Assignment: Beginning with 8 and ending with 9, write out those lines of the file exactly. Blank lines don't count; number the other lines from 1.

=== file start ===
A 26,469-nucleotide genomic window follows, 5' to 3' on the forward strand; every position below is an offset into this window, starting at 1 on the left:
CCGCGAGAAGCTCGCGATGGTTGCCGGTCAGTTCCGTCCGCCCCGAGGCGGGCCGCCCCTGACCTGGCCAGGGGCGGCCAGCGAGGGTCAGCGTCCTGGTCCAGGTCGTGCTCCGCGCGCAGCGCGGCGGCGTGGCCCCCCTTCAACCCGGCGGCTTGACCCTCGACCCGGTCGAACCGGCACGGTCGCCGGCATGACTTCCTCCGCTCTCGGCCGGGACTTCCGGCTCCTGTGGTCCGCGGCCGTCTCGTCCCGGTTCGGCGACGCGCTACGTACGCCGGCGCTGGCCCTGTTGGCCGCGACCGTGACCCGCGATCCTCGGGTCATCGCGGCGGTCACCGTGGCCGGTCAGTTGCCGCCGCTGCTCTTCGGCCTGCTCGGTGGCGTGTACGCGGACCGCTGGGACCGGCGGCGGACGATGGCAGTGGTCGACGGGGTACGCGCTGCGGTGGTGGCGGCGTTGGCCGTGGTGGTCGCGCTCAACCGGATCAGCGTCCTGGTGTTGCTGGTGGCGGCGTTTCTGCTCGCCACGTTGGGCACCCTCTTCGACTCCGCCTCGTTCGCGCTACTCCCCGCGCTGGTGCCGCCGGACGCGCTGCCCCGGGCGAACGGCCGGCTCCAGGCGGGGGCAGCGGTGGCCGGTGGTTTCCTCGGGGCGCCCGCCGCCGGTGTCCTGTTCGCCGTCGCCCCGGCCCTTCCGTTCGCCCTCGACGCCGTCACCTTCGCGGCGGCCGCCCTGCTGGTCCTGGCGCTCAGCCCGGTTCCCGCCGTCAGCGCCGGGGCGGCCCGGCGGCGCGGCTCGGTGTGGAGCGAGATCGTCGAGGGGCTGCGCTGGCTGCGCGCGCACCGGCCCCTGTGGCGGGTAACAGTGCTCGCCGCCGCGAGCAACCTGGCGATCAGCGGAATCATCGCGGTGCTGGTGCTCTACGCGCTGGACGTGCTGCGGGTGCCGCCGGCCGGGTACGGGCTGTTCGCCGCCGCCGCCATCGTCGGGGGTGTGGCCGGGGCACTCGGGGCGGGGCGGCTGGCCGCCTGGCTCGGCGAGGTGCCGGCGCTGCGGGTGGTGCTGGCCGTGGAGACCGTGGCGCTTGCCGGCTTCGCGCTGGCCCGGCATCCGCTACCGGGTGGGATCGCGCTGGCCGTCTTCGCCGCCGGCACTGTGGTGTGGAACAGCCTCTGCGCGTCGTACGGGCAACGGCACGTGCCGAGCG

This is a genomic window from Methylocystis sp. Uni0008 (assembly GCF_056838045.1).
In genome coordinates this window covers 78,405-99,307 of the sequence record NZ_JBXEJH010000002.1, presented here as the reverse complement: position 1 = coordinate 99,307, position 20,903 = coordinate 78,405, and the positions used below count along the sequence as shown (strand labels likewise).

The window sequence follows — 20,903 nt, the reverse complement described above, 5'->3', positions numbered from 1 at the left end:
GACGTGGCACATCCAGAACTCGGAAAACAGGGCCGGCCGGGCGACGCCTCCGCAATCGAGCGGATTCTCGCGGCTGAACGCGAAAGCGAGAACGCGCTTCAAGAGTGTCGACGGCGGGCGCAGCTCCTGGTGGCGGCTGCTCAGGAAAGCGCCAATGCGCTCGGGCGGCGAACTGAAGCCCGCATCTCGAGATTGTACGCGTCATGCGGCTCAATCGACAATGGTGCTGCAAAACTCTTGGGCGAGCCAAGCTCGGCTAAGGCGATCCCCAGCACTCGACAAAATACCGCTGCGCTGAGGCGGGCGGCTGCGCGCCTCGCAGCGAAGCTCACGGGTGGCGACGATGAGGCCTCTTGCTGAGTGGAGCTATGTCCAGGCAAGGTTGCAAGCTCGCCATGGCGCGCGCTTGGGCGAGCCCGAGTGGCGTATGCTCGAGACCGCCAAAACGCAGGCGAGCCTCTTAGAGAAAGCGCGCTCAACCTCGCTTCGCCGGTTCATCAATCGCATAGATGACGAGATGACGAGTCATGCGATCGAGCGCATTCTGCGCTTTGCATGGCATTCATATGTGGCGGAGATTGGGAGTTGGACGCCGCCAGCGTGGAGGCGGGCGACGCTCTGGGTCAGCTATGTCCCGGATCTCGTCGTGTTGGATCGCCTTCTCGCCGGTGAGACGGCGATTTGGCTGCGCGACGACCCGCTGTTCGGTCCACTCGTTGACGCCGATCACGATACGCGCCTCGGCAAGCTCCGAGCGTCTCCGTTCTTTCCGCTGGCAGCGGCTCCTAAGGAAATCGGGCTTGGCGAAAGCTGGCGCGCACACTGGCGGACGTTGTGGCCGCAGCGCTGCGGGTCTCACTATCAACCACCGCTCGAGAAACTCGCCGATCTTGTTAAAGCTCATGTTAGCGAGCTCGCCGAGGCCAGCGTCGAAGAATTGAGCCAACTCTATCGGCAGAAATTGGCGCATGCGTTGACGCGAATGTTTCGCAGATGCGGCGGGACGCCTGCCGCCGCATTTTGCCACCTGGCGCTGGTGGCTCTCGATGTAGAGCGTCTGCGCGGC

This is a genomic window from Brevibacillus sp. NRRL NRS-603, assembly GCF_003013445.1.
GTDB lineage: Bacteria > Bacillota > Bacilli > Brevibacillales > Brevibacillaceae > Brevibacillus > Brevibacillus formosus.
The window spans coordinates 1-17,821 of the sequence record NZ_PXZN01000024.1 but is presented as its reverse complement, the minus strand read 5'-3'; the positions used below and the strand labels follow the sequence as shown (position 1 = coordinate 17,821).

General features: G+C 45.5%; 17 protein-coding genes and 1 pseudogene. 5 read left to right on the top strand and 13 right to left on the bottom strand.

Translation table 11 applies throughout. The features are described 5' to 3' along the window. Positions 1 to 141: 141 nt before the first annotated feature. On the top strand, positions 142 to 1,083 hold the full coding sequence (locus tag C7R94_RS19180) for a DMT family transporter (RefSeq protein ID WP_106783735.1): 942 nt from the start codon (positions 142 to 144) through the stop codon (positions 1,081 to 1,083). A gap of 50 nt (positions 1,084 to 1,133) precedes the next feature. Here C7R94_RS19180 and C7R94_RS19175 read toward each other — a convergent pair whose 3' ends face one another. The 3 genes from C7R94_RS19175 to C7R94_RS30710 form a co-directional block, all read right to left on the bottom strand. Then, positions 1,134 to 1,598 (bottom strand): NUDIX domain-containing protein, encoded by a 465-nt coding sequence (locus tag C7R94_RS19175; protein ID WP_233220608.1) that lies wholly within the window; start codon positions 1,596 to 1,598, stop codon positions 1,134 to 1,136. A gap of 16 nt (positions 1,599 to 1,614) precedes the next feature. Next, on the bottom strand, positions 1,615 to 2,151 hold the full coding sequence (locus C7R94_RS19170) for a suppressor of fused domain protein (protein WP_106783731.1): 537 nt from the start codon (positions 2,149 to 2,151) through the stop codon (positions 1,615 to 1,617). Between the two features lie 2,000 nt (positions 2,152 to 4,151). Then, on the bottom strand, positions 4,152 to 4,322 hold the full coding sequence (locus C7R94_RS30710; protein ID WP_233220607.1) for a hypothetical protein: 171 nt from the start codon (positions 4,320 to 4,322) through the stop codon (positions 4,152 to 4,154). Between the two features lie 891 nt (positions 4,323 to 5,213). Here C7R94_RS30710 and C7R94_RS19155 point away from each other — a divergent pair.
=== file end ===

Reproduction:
GTDB lineage: Bacteria > Bacillota > Bacilli > Brevibacillales > Brevibacillaceae > Brevibacillus > Brevibacillus formosus.
The window spans coordinates 1-17,821 of the sequence record NZ_PXZN01000024.1 but is presented as its reverse complement, the minus strand read 5'-3'; the positions used below and the strand labels follow the sequence as shown (position 1 = coordinate 17,821).